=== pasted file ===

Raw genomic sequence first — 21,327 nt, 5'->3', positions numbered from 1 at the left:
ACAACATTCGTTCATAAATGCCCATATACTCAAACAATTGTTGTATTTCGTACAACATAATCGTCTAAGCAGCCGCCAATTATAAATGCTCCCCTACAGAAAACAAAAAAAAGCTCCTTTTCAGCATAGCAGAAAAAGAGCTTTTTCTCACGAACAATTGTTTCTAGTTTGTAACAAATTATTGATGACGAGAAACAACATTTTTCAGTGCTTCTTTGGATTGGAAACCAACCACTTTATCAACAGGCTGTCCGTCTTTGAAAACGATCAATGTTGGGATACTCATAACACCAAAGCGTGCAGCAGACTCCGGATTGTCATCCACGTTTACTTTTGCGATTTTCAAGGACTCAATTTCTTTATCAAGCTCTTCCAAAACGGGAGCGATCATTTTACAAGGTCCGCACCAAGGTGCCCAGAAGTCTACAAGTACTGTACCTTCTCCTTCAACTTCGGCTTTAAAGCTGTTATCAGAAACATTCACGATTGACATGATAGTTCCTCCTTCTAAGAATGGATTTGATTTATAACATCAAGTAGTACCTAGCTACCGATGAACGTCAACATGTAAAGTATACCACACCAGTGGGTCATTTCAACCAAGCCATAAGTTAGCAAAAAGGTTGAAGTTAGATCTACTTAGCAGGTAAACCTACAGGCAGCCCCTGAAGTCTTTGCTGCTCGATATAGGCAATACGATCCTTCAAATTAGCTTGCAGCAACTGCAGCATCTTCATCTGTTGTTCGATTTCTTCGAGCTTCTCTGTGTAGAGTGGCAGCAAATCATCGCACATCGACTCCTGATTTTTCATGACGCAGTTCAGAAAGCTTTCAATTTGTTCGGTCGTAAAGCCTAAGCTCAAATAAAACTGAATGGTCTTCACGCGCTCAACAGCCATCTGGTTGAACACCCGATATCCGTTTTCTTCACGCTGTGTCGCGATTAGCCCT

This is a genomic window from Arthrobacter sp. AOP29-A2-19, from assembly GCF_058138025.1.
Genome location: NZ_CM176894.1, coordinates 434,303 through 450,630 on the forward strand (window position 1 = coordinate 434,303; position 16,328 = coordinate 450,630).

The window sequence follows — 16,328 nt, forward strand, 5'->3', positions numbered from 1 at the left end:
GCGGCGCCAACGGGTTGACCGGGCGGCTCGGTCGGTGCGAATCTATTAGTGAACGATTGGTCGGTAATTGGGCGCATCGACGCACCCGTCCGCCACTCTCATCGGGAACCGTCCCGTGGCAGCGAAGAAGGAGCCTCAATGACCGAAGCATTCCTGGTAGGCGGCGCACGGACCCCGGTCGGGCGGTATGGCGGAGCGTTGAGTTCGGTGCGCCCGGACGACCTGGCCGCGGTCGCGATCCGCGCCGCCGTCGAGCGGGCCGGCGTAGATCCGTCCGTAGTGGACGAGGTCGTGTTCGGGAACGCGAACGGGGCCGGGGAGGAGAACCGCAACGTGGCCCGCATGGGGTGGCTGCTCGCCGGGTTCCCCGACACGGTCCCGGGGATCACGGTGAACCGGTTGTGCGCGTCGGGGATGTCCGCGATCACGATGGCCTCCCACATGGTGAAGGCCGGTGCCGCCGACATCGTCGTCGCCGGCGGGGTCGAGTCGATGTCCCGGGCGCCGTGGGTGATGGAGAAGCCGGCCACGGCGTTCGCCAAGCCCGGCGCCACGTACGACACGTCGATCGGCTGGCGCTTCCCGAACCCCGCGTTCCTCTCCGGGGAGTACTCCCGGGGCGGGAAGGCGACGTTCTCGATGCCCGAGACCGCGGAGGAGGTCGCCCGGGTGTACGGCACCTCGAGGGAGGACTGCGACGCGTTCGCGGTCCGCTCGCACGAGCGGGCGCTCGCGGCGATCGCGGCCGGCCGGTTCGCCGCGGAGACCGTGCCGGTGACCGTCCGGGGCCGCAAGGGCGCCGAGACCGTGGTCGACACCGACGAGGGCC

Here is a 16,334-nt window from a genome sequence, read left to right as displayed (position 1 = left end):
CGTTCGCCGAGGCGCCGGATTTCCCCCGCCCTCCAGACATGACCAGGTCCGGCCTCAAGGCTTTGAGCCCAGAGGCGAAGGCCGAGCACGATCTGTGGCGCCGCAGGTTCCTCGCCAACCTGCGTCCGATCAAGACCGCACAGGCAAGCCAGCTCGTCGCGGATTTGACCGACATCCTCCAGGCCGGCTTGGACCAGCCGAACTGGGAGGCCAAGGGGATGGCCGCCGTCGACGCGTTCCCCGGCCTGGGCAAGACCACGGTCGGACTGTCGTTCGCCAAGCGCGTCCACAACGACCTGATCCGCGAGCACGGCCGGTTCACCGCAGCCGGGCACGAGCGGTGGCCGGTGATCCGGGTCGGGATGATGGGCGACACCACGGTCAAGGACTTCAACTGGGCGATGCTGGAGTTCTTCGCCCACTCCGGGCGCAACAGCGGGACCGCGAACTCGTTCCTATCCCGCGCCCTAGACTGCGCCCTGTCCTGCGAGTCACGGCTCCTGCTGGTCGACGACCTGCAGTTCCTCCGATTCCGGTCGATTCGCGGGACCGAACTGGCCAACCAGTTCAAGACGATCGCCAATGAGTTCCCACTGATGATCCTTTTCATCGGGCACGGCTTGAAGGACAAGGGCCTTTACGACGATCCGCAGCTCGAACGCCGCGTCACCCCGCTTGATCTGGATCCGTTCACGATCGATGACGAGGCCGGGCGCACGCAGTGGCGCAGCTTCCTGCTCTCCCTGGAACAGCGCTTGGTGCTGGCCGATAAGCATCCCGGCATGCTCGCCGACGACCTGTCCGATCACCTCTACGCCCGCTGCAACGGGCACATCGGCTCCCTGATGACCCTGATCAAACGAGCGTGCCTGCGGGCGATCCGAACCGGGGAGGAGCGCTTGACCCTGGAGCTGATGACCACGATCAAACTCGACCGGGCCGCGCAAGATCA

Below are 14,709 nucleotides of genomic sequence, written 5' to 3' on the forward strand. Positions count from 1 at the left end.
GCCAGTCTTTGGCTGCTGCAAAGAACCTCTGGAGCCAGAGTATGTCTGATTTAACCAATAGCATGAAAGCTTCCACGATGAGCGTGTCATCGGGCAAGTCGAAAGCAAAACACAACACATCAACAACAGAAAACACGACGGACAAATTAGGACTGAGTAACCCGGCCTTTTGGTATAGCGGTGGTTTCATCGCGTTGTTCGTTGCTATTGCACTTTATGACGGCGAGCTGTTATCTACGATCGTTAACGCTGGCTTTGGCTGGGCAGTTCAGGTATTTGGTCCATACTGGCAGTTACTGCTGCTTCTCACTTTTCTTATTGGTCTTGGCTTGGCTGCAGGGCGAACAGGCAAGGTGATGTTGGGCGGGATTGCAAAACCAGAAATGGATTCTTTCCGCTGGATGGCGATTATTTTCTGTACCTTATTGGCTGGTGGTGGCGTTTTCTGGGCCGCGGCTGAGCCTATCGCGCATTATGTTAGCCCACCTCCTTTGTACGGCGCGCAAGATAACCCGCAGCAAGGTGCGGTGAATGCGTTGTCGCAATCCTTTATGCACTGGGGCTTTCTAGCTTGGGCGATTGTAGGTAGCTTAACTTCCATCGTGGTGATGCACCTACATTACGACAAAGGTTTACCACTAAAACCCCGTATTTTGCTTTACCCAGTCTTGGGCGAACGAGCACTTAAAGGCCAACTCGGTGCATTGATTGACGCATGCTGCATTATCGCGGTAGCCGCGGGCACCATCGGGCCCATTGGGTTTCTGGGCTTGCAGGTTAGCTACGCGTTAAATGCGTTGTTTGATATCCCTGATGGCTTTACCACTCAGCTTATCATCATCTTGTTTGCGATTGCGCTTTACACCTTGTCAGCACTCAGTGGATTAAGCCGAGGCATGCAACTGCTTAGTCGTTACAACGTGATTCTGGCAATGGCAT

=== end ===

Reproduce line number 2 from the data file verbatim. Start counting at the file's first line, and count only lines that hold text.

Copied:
ACAACATTCGTTCATAAATGCCCATATACTCAAACAATTGTTGTATTTCGTACAACATAATCGTCTAAGCAGCCGCCAATTATAAATGCTCCCCTACAGAAAACAAAAAAAAGCTCCTTTTCAGCATAGCAGAAAAAGAGCTTTTTCTCACGAACAATTGTTTCTAGTTTGTAACAAATTATTGATGACGAGAAACAACATTTTTCAGTGCTTCTTTGGATTGGAAACCAACCACTTTATCAACAGGCTGTCCGTCTTTGAAAACGATCAATGTTGGGATACTCATAACACCAAAGCGTGCAGCAGACTCCGGATTGTCATCCACGTTTACTTTTGCGATTTTCAAGGACTCAATTTCTTTATCAAGCTCTTCCAAAACGGGAGCGATCATTTTACAAGGTCCGCACCAAGGTGCCCAGAAGTCTACAAGTACTGTACCTTCTCCTTCAACTTCGGCTTTAAAGCTGTTATCAGAAACATTCACGATTGACATGATAGTTCCTCCTTCTAAGAATGGATTTGATTTATAACATCAAGTAGTACCTAGCTACCGATGAACGTCAACATGTAAAGTATACCACACCAGTGGGTCATTTCAACCAAGCCATAAGTTAGCAAAAAGGTTGAAGTTAGATCTACTTAGCAGGTAAACCTACAGGCAGCCCCTGAAGTCTTTGCTGCTCGATATAGGCAATACGATCCTTCAAATTAGCTTGCAGCAACTGCAGCATCTTCATCTGTTGTTCGATTTCTTCGAGCTTCTCTGTGTAGAGTGGCAGCAAATCATCGCACATCGACTCCTGATTTTTCATGACGCAGTTCAGAAAGCTTTCAATTTGTTCGGTCGTAAAGCCTAAGCTCAAATAAAACTGAATGGTCTTCACGCGCTCAACAGCCATCTGGTTGAACACCCGATATCCGTTTTCTTCACGCTGTGTCGCGATTAGCCCT